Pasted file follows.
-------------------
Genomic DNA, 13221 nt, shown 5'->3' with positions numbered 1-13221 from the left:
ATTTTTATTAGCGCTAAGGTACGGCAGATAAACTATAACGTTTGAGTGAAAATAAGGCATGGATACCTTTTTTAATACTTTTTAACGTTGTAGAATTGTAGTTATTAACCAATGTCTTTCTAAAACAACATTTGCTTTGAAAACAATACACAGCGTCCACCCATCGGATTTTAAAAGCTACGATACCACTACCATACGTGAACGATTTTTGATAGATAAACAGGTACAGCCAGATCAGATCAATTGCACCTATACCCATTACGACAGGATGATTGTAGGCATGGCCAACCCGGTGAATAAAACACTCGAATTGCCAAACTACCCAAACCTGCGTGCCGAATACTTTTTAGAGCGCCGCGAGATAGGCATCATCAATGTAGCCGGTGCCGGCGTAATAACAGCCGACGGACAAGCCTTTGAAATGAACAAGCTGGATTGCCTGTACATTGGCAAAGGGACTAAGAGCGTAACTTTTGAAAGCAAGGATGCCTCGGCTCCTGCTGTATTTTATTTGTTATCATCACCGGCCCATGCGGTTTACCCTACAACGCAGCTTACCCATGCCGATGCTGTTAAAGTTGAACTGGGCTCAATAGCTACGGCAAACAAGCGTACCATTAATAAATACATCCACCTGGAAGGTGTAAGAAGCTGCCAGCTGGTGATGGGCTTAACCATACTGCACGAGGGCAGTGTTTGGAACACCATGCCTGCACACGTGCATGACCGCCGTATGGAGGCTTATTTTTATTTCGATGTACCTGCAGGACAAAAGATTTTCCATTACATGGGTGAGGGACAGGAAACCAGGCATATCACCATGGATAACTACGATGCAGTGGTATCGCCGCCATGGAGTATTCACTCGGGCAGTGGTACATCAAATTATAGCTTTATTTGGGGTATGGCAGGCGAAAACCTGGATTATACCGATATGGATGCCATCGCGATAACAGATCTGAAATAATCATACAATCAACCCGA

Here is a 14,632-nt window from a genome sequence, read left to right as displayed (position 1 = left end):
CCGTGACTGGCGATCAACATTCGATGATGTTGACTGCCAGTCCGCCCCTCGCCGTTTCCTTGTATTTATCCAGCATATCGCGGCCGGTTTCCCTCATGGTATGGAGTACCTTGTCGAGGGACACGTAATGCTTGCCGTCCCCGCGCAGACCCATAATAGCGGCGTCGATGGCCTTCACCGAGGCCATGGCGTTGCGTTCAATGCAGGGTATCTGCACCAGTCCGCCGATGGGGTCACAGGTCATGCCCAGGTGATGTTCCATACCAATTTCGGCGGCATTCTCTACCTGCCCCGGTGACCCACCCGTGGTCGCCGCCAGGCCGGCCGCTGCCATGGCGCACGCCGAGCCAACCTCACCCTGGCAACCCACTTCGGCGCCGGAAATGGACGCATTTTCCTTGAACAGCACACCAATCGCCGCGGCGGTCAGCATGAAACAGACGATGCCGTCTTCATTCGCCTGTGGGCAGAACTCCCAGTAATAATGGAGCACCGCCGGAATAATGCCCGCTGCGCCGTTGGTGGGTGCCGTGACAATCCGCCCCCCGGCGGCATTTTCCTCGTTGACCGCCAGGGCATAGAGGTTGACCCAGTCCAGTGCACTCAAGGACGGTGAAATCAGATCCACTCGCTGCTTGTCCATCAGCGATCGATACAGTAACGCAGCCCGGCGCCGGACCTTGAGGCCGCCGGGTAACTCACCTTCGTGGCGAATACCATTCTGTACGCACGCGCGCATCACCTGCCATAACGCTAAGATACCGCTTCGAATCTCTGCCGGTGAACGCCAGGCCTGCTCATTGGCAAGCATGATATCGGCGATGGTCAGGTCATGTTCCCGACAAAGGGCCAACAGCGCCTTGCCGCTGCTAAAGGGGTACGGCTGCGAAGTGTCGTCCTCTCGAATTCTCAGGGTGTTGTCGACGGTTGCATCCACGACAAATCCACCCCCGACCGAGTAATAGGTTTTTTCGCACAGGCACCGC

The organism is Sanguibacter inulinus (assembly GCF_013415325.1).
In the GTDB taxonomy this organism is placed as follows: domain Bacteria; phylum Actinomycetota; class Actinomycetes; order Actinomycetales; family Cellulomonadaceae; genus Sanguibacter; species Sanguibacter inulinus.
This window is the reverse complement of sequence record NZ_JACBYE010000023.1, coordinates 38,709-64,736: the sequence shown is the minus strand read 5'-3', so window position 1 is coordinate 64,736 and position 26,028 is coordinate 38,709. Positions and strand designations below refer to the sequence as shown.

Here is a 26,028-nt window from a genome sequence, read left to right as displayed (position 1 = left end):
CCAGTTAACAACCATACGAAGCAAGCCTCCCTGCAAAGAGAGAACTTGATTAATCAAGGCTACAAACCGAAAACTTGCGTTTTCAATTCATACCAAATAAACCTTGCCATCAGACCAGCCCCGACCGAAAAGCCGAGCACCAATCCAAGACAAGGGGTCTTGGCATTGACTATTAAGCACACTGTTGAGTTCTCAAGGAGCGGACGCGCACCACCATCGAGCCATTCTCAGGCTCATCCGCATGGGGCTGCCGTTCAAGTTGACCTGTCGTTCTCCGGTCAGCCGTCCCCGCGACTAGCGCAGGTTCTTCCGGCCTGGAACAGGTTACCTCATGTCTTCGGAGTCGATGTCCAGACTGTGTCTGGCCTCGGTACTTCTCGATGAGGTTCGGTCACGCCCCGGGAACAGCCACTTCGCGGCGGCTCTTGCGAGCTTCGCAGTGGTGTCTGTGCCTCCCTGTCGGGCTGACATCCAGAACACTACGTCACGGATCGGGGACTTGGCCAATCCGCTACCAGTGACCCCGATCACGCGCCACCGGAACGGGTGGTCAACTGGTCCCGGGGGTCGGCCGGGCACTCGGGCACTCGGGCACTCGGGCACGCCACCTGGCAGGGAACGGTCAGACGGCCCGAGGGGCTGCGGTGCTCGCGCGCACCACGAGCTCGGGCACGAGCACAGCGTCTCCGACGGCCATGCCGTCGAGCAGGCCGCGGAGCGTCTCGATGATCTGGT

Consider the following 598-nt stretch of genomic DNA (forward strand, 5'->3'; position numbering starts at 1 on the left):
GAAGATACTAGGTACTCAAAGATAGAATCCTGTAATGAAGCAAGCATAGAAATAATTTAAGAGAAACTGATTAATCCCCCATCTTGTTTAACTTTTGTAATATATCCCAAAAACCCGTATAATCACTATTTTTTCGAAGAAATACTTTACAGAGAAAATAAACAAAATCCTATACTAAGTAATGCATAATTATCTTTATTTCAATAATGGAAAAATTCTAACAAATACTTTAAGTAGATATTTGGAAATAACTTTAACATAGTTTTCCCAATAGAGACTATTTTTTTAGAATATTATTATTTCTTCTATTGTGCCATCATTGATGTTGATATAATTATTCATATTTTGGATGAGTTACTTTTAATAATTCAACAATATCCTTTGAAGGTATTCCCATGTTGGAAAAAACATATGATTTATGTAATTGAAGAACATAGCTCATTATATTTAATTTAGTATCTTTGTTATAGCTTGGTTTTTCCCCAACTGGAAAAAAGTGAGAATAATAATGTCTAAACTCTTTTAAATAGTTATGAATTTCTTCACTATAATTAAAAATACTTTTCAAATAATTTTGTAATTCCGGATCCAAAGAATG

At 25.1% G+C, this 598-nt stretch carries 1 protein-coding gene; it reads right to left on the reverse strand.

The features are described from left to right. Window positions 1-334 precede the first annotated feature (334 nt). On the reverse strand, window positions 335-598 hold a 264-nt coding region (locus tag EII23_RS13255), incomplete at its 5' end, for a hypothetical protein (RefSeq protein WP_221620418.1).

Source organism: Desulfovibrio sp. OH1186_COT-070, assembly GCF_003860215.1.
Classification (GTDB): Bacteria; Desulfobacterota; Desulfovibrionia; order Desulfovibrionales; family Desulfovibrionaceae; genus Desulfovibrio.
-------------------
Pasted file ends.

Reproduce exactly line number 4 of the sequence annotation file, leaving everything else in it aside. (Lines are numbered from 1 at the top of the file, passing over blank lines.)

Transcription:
CCGTGACTGGCGATCAACATTCGATGATGTTGACTGCCAGTCCGCCCCTCGCCGTTTCCTTGTATTTATCCAGCATATCGCGGCCGGTTTCCCTCATGGTATGGAGTACCTTGTCGAGGGACACGTAATGCTTGCCGTCCCCGCGCAGACCCATAATAGCGGCGTCGATGGCCTTCACCGAGGCCATGGCGTTGCGTTCAATGCAGGGTATCTGCACCAGTCCGCCGATGGGGTCACAGGTCATGCCCAGGTGATGTTCCATACCAATTTCGGCGGCATTCTCTACCTGCCCCGGTGACCCACCCGTGGTCGCCGCCAGGCCGGCCGCTGCCATGGCGCACGCCGAGCCAACCTCACCCTGGCAACCCACTTCGGCGCCGGAAATGGACGCATTTTCCTTGAACAGCACACCAATCGCCGCGGCGGTCAGCATGAAACAGACGATGCCGTCTTCATTCGCCTGTGGGCAGAACTCCCAGTAATAATGGAGCACCGCCGGAATAATGCCCGCTGCGCCGTTGGTGGGTGCCGTGACAATCCGCCCCCCGGCGGCATTTTCCTCGTTGACCGCCAGGGCATAGAGGTTGACCCAGTCCAGTGCACTCAAGGACGGTGAAATCAGATCCACTCGCTGCTTGTCCATCAGCGATCGATACAGTAACGCAGCCCGGCGCCGGACCTTGAGGCCGCCGGGTAACTCACCTTCGTGGCGAATACCATTCTGTACGCACGCGCGCATCACCTGCCATAACGCTAAGATACCGCTTCGAATCTCTGCCGGTGAACGCCAGGCCTGCTCATTGGCAAGCATGATATCGGCGATGGTCAGGTCATGTTCCCGACAAAGGGCCAACAGCGCCTTGCCGCTGCTAAAGGGGTACGGCTGCGAAGTGTCGTCCTCTCGAATTCTCAGGGTGTTGTCGACGGTTGCATCCACGACAAATCCACCCCCGACCGAGTAATAGGTTTTTTCGCACAGGCACCGC